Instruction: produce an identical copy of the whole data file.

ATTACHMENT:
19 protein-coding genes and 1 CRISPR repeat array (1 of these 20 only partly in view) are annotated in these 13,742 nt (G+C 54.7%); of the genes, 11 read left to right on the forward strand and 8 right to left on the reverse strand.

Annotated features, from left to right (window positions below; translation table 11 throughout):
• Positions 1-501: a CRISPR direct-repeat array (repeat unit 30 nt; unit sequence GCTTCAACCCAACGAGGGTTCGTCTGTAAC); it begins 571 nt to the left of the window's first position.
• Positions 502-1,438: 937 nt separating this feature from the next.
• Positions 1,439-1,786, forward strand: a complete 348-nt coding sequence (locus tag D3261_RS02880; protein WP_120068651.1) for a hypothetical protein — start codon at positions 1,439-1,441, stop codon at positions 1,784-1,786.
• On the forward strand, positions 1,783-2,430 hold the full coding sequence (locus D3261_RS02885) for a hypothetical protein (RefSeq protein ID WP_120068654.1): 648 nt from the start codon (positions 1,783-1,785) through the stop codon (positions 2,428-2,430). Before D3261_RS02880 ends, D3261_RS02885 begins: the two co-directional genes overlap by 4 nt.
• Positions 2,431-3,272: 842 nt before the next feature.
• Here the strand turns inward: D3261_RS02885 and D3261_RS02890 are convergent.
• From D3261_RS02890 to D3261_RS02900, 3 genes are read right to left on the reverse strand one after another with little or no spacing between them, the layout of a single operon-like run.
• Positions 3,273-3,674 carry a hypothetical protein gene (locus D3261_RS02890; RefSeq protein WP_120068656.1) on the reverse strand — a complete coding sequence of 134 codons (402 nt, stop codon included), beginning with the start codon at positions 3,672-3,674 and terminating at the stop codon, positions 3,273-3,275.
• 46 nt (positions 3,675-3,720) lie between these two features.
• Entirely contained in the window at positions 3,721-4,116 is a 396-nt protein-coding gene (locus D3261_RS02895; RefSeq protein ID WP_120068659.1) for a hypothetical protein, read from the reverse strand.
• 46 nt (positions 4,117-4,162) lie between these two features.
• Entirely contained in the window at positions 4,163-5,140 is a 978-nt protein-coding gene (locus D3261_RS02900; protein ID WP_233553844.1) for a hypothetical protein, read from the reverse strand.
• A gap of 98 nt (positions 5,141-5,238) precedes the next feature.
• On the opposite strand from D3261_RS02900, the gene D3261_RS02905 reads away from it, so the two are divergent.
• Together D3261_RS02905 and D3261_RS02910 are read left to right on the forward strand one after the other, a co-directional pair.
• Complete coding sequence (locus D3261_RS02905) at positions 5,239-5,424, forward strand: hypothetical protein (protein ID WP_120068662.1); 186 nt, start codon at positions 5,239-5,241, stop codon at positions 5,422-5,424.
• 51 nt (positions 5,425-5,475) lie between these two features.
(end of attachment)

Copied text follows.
19 protein-coding genes and 1 CRISPR repeat array (1 of these 20 only partly in view) are annotated in these 13,742 nt (G+C 54.7%); of the genes, 11 read left to right on the forward strand and 8 right to left on the reverse strand.

Annotated features, from left to right (window positions below; translation table 11 throughout):
• Positions 1-501: a CRISPR direct-repeat array (repeat unit 30 nt; unit sequence GCTTCAACCCAACGAGGGTTCGTCTGTAAC); it begins 571 nt to the left of the window's first position.
• Positions 502-1,438: 937 nt separating this feature from the next.
• Positions 1,439-1,786, forward strand: a complete 348-nt coding sequence (locus tag D3261_RS02880; protein WP_120068651.1) for a hypothetical protein — start codon at positions 1,439-1,441, stop codon at positions 1,784-1,786.
• On the forward strand, positions 1,783-2,430 hold the full coding sequence (locus D3261_RS02885) for a hypothetical protein (RefSeq protein ID WP_120068654.1): 648 nt from the start codon (positions 1,783-1,785) through the stop codon (positions 2,428-2,430). Before D3261_RS02880 ends, D3261_RS02885 begins: the two co-directional genes overlap by 4 nt.
• Positions 2,431-3,272: 842 nt before the next feature.
• Here the strand turns inward: D3261_RS02885 and D3261_RS02890 are convergent.
• From D3261_RS02890 to D3261_RS02900, 3 genes are read right to left on the reverse strand one after another with little or no spacing between them, the layout of a single operon-like run.
• Positions 3,273-3,674 carry a hypothetical protein gene (locus D3261_RS02890; RefSeq protein WP_120068656.1) on the reverse strand — a complete coding sequence of 134 codons (402 nt, stop codon included), beginning with the start codon at positions 3,672-3,674 and terminating at the stop codon, positions 3,273-3,275.
• 46 nt (positions 3,675-3,720) lie between these two features.
• Entirely contained in the window at positions 3,721-4,116 is a 396-nt protein-coding gene (locus D3261_RS02895; RefSeq protein ID WP_120068659.1) for a hypothetical protein, read from the reverse strand.
• 46 nt (positions 4,117-4,162) lie between these two features.
• Entirely contained in the window at positions 4,163-5,140 is a 978-nt protein-coding gene (locus D3261_RS02900; protein ID WP_233553844.1) for a hypothetical protein, read from the reverse strand.
• A gap of 98 nt (positions 5,141-5,238) precedes the next feature.
• On the opposite strand from D3261_RS02900, the gene D3261_RS02905 reads away from it, so the two are divergent.
• Together D3261_RS02905 and D3261_RS02910 are read left to right on the forward strand one after the other, a co-directional pair.
• Complete coding sequence (locus D3261_RS02905) at positions 5,239-5,424, forward strand: hypothetical protein (protein ID WP_120068662.1); 186 nt, start codon at positions 5,239-5,241, stop codon at positions 5,422-5,424.
• 51 nt (positions 5,425-5,475) lie between these two features.